Three variants of join method


Example programs using join() method

or

How can we make sure main() is the last thread to finish in Java Program?


//demonstration of join() 
class MyThread extends Thread 
{
	public void run()
	{
		for (int i=0;i<10 ;i++ )
		{
		 System.out.println("Seetha Thread!");
			try
			{			 
			  Thread.sleep(100);
			}
			catch (InterruptedException e)
			{  }			
		}
	}
}
class ThreadDemo8
{
	public static void main(String[] args) throws InterruptedException
	{
		MyThread t = new MyThread();
		t.start();
		t.join(); // Main thread will wait untill completion of t
		for (int i=0;i<10 ;i++ )
		{
			System.out.println("Rama Thread!");		  
			    Thread.sleep(100);
			}
		}
	}
	

Example - Calling join method in child thread

//Calling  join() on child thread 
class MyThread extends Thread 
{
	static Thread mt;
	public void run() 
	{
	    try
			{
			mt.join();		
			for (int i=0;i<10 ;i++ )
				{
				System.out.println("Child Thread!");		  
				 Thread.sleep(100);
				}
			}
		catch(InterruptedException e) 
			{		}
	} }	
class ThreadDemo9
{
	public static void main(String[] args) throws InterruptedException
	{
		MyThread.mt = Thread.currentThread();
		MyThread t = new MyThread();
		t.start();
		for (int i=0;i<10 ;i++ )
		{
			System.out.println("Main Thread!");		  
		    Thread.sleep(100);
			}
		}
	}
	

if a thread calls join() on itself then the program will be hunged



sleep() in java :-


If we want a Thread to suspend it temporarily then we should call sleep() on it.

Example of Sleep() in java threading

package com.javaessential.threads;
 
import java.util.ArrayList;
import java.util.List;
 
public class MyThreadSuspend {
    public static void main(String a[]){
        List<ExmpThread> list = new ArrayList<ExmpThread>();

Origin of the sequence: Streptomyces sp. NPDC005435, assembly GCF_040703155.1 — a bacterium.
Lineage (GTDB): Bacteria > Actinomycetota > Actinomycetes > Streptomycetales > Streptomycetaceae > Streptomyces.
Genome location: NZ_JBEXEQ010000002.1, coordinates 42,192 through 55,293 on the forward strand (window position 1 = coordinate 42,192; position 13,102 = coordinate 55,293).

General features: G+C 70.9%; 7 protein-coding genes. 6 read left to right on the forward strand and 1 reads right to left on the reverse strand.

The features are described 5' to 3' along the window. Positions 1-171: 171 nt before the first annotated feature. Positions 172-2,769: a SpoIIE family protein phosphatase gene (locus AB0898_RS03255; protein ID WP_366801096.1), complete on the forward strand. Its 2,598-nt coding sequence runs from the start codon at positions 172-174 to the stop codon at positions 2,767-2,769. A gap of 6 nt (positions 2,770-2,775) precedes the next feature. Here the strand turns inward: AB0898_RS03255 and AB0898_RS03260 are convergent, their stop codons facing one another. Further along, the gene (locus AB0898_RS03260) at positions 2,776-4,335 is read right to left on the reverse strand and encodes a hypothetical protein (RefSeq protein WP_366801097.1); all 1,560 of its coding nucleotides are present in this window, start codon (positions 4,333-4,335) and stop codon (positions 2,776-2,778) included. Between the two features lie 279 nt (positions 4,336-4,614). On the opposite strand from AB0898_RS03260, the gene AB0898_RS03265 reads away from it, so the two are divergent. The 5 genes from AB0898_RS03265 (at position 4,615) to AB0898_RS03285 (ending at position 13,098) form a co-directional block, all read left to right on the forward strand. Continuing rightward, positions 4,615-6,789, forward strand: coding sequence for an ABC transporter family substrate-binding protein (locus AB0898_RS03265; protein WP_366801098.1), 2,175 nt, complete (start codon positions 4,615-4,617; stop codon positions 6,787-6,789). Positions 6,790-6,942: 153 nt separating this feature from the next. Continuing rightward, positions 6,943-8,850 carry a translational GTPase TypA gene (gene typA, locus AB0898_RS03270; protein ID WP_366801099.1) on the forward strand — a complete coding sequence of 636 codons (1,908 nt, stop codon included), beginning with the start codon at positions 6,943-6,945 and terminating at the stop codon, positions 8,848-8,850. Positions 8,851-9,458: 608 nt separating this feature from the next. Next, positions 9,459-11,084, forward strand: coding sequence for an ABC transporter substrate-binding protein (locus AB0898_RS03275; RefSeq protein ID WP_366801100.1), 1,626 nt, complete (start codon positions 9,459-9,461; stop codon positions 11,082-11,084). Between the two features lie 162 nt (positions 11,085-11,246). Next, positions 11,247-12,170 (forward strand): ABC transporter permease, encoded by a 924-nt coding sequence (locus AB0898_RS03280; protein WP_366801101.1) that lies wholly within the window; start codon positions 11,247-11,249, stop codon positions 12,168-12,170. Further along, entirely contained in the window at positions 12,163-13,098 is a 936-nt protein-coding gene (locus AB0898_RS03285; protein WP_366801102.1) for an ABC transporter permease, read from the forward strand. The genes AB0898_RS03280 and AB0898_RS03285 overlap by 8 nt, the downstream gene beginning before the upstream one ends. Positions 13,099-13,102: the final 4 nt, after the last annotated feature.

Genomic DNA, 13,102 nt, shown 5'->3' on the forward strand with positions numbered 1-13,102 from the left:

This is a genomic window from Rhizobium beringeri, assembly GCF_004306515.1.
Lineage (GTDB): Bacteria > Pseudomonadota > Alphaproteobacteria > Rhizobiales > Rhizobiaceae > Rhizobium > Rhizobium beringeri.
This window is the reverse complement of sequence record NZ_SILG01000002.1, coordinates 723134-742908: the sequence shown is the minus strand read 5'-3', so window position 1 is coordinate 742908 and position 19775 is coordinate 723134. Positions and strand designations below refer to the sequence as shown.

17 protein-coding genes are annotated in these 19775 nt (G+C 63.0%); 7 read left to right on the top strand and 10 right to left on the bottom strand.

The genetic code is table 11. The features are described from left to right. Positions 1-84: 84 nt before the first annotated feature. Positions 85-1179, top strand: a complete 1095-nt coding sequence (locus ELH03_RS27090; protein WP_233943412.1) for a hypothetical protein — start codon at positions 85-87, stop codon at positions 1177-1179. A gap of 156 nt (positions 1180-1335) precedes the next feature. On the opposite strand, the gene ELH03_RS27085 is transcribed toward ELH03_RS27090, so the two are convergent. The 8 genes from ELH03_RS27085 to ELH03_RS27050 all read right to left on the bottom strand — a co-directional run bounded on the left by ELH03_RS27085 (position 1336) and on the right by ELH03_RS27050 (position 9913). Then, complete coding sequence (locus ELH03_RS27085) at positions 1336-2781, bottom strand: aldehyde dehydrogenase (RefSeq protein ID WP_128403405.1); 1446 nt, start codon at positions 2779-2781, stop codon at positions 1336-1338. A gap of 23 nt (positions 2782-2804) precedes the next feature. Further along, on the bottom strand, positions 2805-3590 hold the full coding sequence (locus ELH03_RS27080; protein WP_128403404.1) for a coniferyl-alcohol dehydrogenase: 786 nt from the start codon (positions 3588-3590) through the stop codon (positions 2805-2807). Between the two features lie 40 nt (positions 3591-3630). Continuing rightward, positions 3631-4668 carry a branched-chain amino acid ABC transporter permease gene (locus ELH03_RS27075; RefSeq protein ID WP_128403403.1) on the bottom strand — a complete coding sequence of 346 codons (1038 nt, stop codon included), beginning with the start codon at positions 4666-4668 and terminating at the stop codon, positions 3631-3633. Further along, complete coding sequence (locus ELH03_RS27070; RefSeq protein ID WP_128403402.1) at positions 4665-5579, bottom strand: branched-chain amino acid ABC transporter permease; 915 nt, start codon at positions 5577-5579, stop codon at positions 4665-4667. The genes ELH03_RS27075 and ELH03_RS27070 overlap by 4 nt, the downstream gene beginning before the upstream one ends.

for(int i=0;i<4;i++){
            ExmpThread et = new ExmpThread(i+10);
            list.add(et);
            et.start();
        }
        for(ExmpThread et:list){
            try {
                et.join();
            } catch (InterruptedException ex) { }
        }
    }
}
 
class ExmpThread extends Thread{
    private int suspendCount;
    public ExmpThread(int count){
        this.suspendCount = count;
    }
    public void run(){
        for(int i=0;i<50;i++){
            if(i%suspendCount == 0){
                try {
                    System.out.println("Thread Sleep: " + getName());
                    Thread.sleep(500);
                } catch (InterruptedException ex) { }
            }
        }
    }
}


Daemon Threads in Java

An example of Daemon Thread :-

class MyThread extends Thread 
{
	public void run()
	{
		for (int i=0;i<15 ;i++ )
		{
			System.out.println("Lazy thread - Daemon Thread !");
			try
			{
				Thread.sleep(1000);
			}
			catch (InterruptedException e)
			{   }
		}
	}
}
class DaemonThreadExmpl
{
	public static void main(String[] args) throws InterruptedException
	{
		MyThread t = new MyThread();
		t.setDaemon(true); //Making my thread as Daemon
		t.start();
		t.sleep(5000);
		System.out.println("End of main!");
	}
}
 Output :- 
 
Lazy thread - Daemon Thread !
Lazy thread - Daemon Thread !
Lazy thread - Daemon Thread !
Lazy thread - Daemon Thread !
Lazy thread - Daemon Thread !
Lazy thread - Daemon Thread !
End of main!
 
// NOTE : "Lazy thread - Daemon Thread !" this might be printed 5 or 6 time no need to worry 

If u want to make a user thread as Daemon, it must not be started otherwise it will throws IllegalThreadStateException.



Blocking Queues


A blocking queue is a queue that blocks when you try to dequeue from it and the queue is empty, or if you try to enqueue items to it and the queue is already full.

A thread trying to dequeue from an empty queue is blocked until some other thread inserts an item into the queue.
A thread trying to enqueue an item in a full queue is blocked until some other thread makes space in the queue, either by dequeuing one or more items or clearing the queue completely.


Blocking Queue Implementation :-


public class BlockingQueue {

  private List queue = new LinkedList();
  private int  limit = 10;

  public BlockingQueue(int limit){
    this.limit = limit;
  }


  public synchronized void enqueue(Object item)
  throws InterruptedException  {
    while(this.queue.size() == this.limit) {
      wait();
    }
    if(this.queue.size() == 0) {
      notifyAll();
    }
    this.queue.add(item);
  }


  public synchronized Object dequeue()
  throws InterruptedException{
    while(this.queue.size() == 0){
      wait();
    }
    if(this.queue.size() == this.limit){
      notifyAll();
    }

    return this.queue.remove(0);
  }

}

Notice how notifyAll() is only called from enqueue() and dequeue() if the queue size is equal to the size bounds (0 or limit).
If the queue size is not equal to either bound when enqueue() or dequeue() is called, there can be no threads waiting to either enqueue or dequeue items.